Adult learners benefit from and seek out flexible and accessible online learning options. Whether using alt text to understand images, increasing the readability of text, or pausing a course midstream to take a break, remote learning is very adaptable to learner needs. Employees can also learn at their own pace, access the learning content for ongoing reference—and do so on their schedule and from any location.
The data you need: Between the end of March and early April 2020, web searches for terms such as “online learning” and “e-learning” increased fourfold in Canada, France, Italy, the United Kingdom, and the United States. In Belgium, the number of participants in the Public Employment Service’s online training was four times as high as the prior year.
Just as learning and development help organizations attract talent, it also remains a top driver of employee retention engagement. Including remote options is key to enabling this retention driver. Remote L&D can also help ensure all employees have access to development opportunities, which allows the organization to create a bench of talent for long-range succession planning.
The data you need: In response to Udemy’s Workplace Boredom Study, 80 percent of employees said that “learning new skills would make them more engaged at work.”
5. Environmental benefit
There are financial and environmental costs associated with in-person learning. Whether it’s the upkeep of a training site or travel to a place for training, these in-person training costs don’t exist when courses are delivered remotely. By limiting in-person offerings, companies can support their corporate sustainability efforts.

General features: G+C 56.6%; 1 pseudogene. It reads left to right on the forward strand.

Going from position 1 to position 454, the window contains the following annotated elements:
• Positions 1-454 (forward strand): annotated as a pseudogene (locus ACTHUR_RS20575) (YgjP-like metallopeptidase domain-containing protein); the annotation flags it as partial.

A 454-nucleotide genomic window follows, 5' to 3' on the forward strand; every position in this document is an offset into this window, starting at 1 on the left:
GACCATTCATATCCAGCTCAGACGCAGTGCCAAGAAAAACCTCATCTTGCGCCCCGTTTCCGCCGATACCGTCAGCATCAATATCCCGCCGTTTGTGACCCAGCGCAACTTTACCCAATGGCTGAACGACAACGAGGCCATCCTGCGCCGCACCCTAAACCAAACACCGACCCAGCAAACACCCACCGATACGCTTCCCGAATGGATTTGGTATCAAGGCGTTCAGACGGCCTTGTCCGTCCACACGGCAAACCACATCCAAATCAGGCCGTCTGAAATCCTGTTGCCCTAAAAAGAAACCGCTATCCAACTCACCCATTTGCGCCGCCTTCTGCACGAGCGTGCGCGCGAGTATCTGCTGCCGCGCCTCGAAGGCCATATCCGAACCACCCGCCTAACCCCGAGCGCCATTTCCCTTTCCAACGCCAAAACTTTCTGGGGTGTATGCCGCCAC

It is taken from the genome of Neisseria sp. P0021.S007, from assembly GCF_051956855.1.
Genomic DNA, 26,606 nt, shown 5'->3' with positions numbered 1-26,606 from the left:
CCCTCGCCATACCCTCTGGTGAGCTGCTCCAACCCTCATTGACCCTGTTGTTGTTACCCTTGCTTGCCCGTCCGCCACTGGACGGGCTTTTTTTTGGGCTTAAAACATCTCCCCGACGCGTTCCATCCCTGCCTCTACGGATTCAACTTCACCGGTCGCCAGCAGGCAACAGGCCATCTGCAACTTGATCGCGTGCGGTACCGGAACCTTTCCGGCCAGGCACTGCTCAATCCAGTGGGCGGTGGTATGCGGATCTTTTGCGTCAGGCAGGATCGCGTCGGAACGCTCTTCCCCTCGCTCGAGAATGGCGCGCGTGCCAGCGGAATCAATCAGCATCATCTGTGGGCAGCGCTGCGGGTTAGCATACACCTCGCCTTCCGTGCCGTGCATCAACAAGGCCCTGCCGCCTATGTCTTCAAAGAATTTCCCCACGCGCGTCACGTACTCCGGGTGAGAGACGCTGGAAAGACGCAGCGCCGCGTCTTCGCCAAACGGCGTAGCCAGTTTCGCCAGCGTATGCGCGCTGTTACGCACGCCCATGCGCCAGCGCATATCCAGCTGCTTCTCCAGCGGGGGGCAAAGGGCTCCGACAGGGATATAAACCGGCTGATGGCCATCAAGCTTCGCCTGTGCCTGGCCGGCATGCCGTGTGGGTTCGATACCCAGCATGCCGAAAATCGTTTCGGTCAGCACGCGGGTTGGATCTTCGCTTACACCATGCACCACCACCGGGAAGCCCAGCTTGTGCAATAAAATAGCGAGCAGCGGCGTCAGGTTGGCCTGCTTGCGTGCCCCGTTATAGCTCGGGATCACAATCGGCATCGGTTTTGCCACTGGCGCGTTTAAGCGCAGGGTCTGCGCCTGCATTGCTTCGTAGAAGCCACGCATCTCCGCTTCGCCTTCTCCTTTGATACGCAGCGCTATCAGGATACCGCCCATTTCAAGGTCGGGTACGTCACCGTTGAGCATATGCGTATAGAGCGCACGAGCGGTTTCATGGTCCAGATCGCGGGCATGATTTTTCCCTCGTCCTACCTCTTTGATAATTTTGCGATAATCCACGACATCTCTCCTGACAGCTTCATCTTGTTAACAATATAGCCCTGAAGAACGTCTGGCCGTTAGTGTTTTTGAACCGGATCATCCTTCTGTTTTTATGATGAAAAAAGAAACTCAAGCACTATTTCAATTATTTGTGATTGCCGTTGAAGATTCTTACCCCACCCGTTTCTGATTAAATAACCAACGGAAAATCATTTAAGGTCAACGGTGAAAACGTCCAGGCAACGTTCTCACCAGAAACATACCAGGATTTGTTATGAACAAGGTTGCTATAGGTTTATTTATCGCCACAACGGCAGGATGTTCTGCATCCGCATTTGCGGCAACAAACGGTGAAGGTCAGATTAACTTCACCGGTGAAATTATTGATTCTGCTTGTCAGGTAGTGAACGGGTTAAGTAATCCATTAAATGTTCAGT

The data you need: One study of the environmental impact of various instruction methods found that distance learning resulted in “an average of 90 percent less energy and 85 percent fewer CO2 emissions per student than conventional face-to-face courses.”
These benefits don’t happen without effort. To experience the full value of remote learning, each organization must create and adopt a remote learning and development plan that works for them.
A strategic approach to remote L&D
A solid remote learning and development strategy requires more than just an online onboarding course or a required compliance course. Many organizations are faced with the realities of a remote workforce during the pandemic already embedded in many organizations, according to Lee-Anne Vallée, a senior director in Gartner’s HR Practice. In her experience, “Many organizations have prioritized building a culture of learning and have successfully leveraged technology to bring the digital experience to the world of L&D.”
When COVID-19 arrived worldwide, organizations with remote learning strategies in place adapted as needed. Without the constraints of learning being on-site or in-person activity, these companies could provide real-time training based on an evolving “new normal.” They were also better prepared to help provide training that allowed employees to develop the skills required to adjust during the pandemic.
A Gartner survey of 113 learning professionals “revealed that 50% to 60% of respondents reported that their workforce has had to use new skills in response to the COVID-19 pandemic,” according to Vallée. The survey also found that nearly six out of 10 L&D professionals had the opportunity to create new training in response to the pandemic.
Providing opportunities for remote learning activities should be a core component of your overall development strategy and a way to infuse a culture of learning throughout your entire organization.